THE DEPUTY MAYOR TURNING UP THE INCLUSION

CHCH
Christchurch Deputy Mayor Andrew Turner

Christchurch is lucky to have some amazing LGBTQIA+ volunteers and community leaders, one of those being our Deputy Mayor Andrew Turner. Little Miss Cinnamon talks with Andrew about his second term as DM, keeping Christchurch council diverse and inclusive and waving the rainbow flag inside and outside of the office.

Q | What makes you proud of our local LGBTQIA+ community and what have been you standout event of the past year?

A | One of the things I’m really proud of in our Christchurch rainbow community is the variety and a large number of community-led events, and the strong networks and relationships that exist in our community as a result. I love the way some amazing people have stepped forward to lead this work as volunteers. A commercial scene alone would be unable to provide this level of cohesion and community pride. I enjoyed a number of excellent events as part of the Big Bear Weekend in Christchurch and a highlight of the year for me is always Christchurch Pride Week. But the stand-out event for me in the last year would have to be the Stonewall 50th Anniversary Dinner hosted by Christchurch Pride at the Christchurch Art Gallery – which was a celebration not only of everything that Stonewall achieved for our communities but a celebration of everything we have achieved as a community in Christchurch.

Q | If you had the power to instantly change one law that affects the rainbow community, what would it be?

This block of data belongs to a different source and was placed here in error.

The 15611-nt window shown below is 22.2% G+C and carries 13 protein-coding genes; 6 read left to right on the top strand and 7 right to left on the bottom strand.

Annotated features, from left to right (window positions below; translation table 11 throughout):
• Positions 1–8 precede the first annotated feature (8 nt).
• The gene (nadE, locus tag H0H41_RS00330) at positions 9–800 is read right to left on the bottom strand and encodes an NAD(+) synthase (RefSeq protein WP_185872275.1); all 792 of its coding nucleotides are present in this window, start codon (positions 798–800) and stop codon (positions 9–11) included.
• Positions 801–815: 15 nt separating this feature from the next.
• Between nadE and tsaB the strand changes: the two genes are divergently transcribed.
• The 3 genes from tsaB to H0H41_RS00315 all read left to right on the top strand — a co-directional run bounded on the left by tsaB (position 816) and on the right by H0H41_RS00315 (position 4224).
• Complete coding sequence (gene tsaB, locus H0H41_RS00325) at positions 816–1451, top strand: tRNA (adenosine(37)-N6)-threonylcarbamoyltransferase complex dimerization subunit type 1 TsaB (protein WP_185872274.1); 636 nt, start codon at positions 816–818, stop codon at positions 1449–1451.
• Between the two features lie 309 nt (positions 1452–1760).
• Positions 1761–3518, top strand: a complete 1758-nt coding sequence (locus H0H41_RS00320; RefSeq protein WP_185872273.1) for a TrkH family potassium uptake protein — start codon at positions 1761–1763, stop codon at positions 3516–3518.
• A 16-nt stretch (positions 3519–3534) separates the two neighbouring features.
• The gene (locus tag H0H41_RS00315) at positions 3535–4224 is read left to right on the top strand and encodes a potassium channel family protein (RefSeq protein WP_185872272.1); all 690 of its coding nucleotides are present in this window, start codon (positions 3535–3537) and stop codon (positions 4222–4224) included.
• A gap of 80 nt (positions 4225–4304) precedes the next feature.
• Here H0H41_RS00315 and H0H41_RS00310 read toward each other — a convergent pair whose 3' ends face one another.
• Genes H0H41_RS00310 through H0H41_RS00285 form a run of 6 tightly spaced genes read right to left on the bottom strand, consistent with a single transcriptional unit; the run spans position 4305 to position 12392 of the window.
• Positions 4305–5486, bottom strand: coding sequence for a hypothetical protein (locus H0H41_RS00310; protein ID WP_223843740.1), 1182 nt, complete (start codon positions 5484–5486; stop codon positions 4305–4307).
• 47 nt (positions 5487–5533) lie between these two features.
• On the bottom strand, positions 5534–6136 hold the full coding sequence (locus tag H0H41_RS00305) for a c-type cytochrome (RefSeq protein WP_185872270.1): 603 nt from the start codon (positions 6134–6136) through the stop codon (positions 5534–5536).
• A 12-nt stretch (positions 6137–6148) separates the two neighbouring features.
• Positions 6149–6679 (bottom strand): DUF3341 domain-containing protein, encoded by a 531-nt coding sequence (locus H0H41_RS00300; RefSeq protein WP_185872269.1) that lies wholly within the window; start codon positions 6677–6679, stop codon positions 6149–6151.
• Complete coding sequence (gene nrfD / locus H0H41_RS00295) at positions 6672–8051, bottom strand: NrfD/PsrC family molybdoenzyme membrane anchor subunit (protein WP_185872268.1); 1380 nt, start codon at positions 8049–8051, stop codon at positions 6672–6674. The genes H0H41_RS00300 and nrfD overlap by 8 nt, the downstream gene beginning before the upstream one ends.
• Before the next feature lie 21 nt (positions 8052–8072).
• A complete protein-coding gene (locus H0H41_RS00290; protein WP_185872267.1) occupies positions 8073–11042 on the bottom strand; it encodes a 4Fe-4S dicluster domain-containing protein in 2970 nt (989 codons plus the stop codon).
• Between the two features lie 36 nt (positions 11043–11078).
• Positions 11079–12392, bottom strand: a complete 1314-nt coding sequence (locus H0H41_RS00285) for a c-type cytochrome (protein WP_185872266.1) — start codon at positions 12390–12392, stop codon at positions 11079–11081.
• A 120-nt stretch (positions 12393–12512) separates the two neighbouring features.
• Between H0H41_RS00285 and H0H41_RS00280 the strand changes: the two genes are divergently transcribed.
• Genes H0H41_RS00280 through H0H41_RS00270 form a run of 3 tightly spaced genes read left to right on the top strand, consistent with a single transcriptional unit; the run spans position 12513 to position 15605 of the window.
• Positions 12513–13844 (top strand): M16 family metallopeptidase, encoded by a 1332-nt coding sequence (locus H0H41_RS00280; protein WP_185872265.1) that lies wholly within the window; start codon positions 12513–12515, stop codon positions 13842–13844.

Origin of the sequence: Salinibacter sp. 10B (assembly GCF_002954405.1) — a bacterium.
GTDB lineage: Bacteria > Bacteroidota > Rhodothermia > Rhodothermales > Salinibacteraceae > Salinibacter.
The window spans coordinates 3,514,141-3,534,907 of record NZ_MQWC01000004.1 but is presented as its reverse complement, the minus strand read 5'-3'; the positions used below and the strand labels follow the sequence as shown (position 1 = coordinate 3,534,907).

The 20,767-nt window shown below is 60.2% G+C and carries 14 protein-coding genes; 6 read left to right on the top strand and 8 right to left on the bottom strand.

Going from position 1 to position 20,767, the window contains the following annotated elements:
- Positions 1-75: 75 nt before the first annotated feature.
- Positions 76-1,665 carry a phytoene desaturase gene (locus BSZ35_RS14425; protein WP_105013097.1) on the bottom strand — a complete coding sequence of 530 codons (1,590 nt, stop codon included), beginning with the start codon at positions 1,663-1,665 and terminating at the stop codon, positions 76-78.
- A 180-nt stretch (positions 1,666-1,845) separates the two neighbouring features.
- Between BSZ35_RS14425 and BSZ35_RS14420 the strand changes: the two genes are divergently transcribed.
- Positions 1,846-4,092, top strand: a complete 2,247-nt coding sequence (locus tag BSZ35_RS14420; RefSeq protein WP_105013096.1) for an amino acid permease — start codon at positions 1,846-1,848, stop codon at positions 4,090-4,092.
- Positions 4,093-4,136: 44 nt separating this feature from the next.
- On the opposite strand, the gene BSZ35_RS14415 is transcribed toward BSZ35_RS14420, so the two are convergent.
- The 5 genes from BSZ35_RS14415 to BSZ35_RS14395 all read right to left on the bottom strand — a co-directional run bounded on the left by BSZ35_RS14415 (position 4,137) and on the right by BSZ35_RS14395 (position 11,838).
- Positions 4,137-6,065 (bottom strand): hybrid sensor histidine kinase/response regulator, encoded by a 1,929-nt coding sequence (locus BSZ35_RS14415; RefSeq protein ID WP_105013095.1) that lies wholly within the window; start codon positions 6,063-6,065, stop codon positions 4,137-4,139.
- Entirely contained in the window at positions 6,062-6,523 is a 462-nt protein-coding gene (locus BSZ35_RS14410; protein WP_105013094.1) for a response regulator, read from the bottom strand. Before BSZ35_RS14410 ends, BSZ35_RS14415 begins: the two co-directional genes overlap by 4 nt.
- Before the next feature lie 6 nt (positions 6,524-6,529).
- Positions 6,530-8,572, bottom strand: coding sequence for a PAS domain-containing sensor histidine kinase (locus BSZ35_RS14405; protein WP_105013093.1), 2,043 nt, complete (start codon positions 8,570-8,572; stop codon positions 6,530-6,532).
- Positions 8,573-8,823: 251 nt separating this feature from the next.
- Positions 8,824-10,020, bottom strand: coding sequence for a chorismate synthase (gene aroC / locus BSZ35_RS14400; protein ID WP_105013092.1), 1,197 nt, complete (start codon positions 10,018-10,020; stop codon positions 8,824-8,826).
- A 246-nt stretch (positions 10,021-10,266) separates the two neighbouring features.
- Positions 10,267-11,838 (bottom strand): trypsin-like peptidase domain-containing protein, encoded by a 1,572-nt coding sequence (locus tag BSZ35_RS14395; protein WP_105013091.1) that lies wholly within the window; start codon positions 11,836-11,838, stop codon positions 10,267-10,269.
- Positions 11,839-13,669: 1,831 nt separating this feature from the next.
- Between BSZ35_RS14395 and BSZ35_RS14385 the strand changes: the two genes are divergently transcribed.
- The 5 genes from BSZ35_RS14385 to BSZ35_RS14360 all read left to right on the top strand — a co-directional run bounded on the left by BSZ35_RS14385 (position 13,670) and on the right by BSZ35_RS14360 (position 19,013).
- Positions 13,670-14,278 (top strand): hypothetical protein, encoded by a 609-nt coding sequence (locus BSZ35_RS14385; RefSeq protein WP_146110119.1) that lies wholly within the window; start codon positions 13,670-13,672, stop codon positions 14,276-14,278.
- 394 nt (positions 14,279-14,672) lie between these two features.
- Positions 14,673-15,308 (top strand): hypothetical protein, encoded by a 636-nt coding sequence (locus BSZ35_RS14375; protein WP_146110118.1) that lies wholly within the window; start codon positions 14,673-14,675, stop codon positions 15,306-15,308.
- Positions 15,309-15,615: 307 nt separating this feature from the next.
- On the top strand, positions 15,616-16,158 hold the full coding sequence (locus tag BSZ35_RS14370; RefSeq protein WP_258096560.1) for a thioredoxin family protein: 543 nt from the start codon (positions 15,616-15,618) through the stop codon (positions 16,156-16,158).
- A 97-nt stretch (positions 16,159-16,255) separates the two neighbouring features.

A | I’m generally proud of the progress NZ has made in law reform, however, one area where we do need to see further progress is in the area of adoption law. Making it easier for rainbow people to adopt has got to be a win-win for all of us.

Q | How would you like the local council to support the rainbow community more?

A | The Christchurch City Council already supports our community in a number of ways – we embrace multiculturalism, diversity and inclusivity across our business as a matter of course. We fly the rainbow flag on the Council building for Christchurch Pride week, and proudly embrace diversity in employment and opportunity. I would like to see Council working closely with rainbow groups providing support and funding for events and other activities that benefit our community and continuing to work to improve the visibility and recognition of diversity in Christchurch.

Q | What’s some sound advice you would love to give your younger self and the queer youth of today?

A | Be proud of who you are and what you are, be confident, stand up for your beliefs and identity, because you will be respected for doing so. You are not alone.

Q | What would be some advice to a newbie or visitor to Christchurch wanting to get involved in the community?

A | Check out the Christchurch Pride facebook page, go to a FriGay Drinks event or other Christchurch Pride event where you will meet some great people, and get involved in the community from there. Make the effort to introduce yourself and talk to people – we are a very friendly bunch of people. For something lower key where you can also chat with people in our community informally whilst doing something useful go along to an NZAF condom packing evening. If you are a younger person, make contact with Qtopia who will provide you with a safe and supportive environment where you will be sure to also meet good people. We are very fortunate to have some amazing groups in Christchurch which will make meeting people and getting involved in the rainbow community here easy and fun.